The Romantic Machine: Utopian Science And Technology After Napoleon

Paperback | November 27, 2014

byJohn Tresch

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In the years immediately following Napoleon’s defeat, French thinkers in all fields set their minds to the problem of how to recover from the long upheavals that had been set into motion by the French Revolution. Many challenged the Enlightenment’s emphasis on mechanics and questioned the rising power of machines, seeking a return to the organic unity of an earlier age and triggering the artistic and philosophical movement of romanticism. Previous scholars have viewed romanticism and industrialization in opposition, but in this groundbreaking volume John Tresch reveals how thoroughly entwined science and the arts were in early nineteenth-century France and how they worked together to unite a fractured society.

Focusing on a set of celebrated technologies, including steam engines, electromagnetic and geophysical instruments, early photography, and mass-scale printing, Tresch looks at how new conceptions of energy, instrumentality, and association fueled such diverse developments as fantastic literature, popular astronomy, grand opera, positivism, utopian socialism, and the Revolution of 1848. He shows that those who attempted to fuse organicism and mechanism in various ways, including Alexander von Humboldt and Auguste Comte, charted a road not taken that resonates today.

Essential reading for historians of science, intellectual and cultural historians of Europe, and literary and art historians, The Romantic Machine is poised to profoundly alter our understanding of the scientific and cultural landscape of the early nineteenth century.

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In the years immediately following Napoleon’s defeat, French thinkers in all fields set their minds to the problem of how to recover from the long upheavals that had been set into motion by the French Revolution. Many challenged the Enlightenment’s emphasis on mechanics and questioned the rising power of machines, seeking a return to t...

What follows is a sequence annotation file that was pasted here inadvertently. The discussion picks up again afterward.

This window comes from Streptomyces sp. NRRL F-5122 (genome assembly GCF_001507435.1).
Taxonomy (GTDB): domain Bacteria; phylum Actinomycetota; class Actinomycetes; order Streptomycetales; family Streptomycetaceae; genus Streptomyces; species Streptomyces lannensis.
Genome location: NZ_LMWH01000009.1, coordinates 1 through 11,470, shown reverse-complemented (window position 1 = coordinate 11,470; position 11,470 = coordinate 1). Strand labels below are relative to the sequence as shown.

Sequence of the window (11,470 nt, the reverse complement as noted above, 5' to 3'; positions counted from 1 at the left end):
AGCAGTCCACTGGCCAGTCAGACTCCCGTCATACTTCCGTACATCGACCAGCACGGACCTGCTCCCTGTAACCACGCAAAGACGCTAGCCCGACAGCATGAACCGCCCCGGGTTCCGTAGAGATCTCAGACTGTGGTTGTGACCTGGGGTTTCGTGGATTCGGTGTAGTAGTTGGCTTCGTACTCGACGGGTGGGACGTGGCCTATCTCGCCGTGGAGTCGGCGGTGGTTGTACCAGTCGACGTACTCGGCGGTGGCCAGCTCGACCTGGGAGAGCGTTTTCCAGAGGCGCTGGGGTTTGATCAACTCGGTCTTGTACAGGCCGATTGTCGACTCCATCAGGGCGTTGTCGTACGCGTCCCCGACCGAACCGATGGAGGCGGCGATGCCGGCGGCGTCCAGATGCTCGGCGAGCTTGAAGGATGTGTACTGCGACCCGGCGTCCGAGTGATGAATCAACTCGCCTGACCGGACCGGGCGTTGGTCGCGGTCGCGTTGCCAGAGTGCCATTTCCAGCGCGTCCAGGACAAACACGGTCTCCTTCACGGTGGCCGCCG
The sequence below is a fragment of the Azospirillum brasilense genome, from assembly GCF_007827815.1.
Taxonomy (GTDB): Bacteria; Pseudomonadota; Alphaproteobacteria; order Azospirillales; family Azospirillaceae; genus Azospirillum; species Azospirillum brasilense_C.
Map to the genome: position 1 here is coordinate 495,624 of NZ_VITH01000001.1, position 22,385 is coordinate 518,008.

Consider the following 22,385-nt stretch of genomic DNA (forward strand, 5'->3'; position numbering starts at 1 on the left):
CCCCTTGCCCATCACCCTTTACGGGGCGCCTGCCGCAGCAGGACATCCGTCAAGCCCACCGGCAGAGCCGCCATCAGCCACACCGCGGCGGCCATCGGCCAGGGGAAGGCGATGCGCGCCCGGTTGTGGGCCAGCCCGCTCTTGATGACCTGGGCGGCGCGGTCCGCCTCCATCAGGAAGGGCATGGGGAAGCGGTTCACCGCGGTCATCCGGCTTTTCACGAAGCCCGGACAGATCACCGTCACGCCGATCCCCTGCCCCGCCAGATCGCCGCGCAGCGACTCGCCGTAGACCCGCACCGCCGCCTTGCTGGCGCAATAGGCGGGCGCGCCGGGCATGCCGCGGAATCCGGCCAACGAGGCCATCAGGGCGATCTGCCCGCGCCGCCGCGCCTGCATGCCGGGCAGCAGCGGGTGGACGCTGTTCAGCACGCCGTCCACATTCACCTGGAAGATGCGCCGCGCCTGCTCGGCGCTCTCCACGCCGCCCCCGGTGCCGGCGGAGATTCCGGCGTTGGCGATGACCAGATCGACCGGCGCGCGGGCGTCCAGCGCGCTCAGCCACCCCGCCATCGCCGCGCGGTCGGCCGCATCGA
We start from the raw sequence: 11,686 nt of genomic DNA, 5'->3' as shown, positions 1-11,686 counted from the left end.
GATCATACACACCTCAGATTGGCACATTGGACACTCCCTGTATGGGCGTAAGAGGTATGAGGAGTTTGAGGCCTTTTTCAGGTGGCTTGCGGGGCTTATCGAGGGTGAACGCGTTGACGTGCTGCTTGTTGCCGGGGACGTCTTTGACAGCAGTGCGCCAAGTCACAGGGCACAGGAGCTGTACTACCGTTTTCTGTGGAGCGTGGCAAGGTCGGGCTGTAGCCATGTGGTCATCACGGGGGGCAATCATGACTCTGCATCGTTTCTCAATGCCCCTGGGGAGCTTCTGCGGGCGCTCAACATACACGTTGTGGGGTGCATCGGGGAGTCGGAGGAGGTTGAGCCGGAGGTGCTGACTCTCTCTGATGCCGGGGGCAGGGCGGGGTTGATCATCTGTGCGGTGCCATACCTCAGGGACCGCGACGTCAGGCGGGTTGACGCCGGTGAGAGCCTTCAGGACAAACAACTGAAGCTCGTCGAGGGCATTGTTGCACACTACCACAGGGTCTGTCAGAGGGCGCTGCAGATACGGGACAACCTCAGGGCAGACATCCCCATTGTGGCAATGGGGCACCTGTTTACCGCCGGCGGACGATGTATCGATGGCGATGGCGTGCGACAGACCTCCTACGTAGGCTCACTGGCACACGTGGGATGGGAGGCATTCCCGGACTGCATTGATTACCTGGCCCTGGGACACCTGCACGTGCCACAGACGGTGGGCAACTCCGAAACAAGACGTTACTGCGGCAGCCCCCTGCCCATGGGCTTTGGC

John Tresch is associate professor in the Department of History and Sociology of Science at the University of Pennsylvania.
Format:PaperbackDimensions:472 pages, 9 × 6 × 1.2 inPublished:November 27, 2014Publisher:University Of Chicago PressLanguage:English

The following ISBNs are associated with this title:

ISBN - 10:022621480X

ISBN - 13:9780226214801

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Table of Contents

Preface: Absolute and In-between
1 Introduction: Mechanical Romanticism

PART 1 * DEVICES OF COSMIC UNITY
2 Ampère’s Experiments: Contours of a Cosmic Substance
3 Humboldt’s Instruments: Even the Tools Will Be Free
4 Arago’s Daguerreotype: The Labor Theory of Knowledge

PART 2 * SPECTACLES OF CREATION AND METAMORPHOSIS
5 The Devil’s Opera: Fantastic Physiospiritualism
6 Monsters, Machine-Men, Magicians: The Automaton in the Garden

PART 3 * ENGINEERS OF ARTIFICIAL PARADISES
7 Saint-Simonian Engines: Love and Conversions
8 Leroux’s Pianotype: The Organogenesis of Humanity
9 Comte’s Calendar: From Infinite Universe to Closed World

10 Conclusion: Afterlives of the Romantic Machine

Acknowledgments
Bibliography
Index

Editorial Reviews

“With The Romantic Machine, John Tresch fulfills the goal of most recent history of science: to show that when you follow scientific achievements you end up describing a whole culture, including its literature and arts. By proposing a new interpretation of post-Napoleonic Paris’s material culture, Tresch shows the fecundity of his notion of cosmogram as the foundation of a different historical anthropology, one that includes science and technology and is not led by any teleology toward ‘modernity.’ On the contrary, by reinterpreting romanticism, he shows how much we could learn from this early nineteenth century period for understanding our own contradictory cosmograms today.”